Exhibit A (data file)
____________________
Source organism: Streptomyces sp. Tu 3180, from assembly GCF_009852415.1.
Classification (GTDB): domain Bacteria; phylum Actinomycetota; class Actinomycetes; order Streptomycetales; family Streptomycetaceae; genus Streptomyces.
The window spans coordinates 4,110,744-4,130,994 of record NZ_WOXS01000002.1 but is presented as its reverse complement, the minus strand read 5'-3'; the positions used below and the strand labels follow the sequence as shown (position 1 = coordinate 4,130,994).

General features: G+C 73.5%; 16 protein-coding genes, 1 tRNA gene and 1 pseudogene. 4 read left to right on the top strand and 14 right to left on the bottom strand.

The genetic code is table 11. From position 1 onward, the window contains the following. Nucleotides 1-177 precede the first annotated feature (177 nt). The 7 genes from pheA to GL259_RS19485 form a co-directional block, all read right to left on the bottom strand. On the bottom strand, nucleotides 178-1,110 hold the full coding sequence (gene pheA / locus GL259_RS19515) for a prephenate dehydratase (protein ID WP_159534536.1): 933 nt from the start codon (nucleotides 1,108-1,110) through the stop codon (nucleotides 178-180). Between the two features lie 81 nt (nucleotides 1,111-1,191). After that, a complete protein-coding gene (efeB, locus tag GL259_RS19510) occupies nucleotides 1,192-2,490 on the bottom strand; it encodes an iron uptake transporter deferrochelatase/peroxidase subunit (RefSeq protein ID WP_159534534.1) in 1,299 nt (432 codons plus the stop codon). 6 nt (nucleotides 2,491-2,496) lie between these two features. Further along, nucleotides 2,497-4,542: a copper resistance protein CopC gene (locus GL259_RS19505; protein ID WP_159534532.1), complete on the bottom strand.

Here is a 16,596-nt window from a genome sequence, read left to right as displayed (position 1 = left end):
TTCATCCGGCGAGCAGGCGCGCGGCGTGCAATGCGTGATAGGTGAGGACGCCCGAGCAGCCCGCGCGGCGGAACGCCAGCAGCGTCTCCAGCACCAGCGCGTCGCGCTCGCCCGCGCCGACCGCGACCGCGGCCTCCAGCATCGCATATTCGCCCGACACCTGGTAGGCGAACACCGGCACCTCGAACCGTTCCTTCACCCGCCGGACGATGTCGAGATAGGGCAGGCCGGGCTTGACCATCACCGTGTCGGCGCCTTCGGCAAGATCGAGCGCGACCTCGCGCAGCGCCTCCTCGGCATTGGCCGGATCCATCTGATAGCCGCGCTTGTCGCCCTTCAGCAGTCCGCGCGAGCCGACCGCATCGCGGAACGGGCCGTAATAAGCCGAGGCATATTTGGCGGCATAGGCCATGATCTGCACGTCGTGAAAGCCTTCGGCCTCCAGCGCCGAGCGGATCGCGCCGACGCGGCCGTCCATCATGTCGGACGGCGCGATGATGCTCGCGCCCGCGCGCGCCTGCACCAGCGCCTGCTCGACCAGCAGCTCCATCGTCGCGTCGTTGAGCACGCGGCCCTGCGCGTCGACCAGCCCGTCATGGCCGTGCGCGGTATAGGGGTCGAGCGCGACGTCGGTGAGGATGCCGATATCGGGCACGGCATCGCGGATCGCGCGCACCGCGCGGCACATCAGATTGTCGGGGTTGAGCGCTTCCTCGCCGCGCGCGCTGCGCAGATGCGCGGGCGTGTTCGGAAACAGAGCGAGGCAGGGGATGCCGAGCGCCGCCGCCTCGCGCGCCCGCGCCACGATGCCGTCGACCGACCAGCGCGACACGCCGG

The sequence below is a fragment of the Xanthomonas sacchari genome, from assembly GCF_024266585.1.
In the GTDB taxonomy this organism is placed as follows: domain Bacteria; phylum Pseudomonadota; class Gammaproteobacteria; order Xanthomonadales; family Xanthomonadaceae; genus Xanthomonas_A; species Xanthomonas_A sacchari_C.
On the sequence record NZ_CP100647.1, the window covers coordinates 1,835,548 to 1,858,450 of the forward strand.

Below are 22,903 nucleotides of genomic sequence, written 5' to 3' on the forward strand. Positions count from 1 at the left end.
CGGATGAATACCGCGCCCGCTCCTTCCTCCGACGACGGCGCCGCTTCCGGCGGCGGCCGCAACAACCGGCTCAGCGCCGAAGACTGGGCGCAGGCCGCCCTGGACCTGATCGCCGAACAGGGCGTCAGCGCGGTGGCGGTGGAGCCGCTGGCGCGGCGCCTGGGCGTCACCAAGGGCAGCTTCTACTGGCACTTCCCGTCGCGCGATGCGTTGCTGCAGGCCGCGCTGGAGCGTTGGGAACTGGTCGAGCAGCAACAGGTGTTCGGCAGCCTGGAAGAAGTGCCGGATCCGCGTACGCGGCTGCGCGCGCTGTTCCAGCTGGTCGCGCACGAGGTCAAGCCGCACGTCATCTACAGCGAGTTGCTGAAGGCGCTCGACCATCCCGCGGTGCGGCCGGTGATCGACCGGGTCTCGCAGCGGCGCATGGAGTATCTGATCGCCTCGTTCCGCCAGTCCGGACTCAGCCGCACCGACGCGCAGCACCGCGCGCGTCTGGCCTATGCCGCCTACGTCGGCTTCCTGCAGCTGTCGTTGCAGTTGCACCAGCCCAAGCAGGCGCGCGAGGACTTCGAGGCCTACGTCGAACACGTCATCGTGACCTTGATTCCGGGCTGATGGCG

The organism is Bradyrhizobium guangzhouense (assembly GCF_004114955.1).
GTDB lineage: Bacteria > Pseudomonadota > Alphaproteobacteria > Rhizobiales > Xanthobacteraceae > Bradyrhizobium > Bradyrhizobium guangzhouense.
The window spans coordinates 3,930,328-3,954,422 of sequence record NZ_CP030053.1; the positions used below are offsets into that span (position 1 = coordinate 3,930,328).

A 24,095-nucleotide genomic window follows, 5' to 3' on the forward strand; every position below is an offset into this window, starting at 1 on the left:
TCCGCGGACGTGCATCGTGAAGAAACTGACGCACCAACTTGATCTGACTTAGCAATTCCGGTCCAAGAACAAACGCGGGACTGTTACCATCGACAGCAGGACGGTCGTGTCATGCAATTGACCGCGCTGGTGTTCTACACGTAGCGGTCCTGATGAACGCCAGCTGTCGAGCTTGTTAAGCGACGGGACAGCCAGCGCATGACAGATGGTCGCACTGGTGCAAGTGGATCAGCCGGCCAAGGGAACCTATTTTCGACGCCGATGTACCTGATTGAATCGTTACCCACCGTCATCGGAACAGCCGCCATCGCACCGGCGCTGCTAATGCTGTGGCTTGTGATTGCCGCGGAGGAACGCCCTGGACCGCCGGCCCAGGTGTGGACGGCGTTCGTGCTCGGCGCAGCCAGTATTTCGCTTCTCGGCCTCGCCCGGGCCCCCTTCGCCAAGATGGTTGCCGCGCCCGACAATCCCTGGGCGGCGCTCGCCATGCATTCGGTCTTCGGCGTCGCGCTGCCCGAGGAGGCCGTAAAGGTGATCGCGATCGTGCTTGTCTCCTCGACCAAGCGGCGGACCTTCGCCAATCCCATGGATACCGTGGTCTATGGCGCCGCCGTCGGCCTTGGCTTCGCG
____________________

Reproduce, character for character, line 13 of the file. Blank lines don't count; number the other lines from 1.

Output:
The organism is Bradyrhizobium guangzhouense (assembly GCF_004114955.1).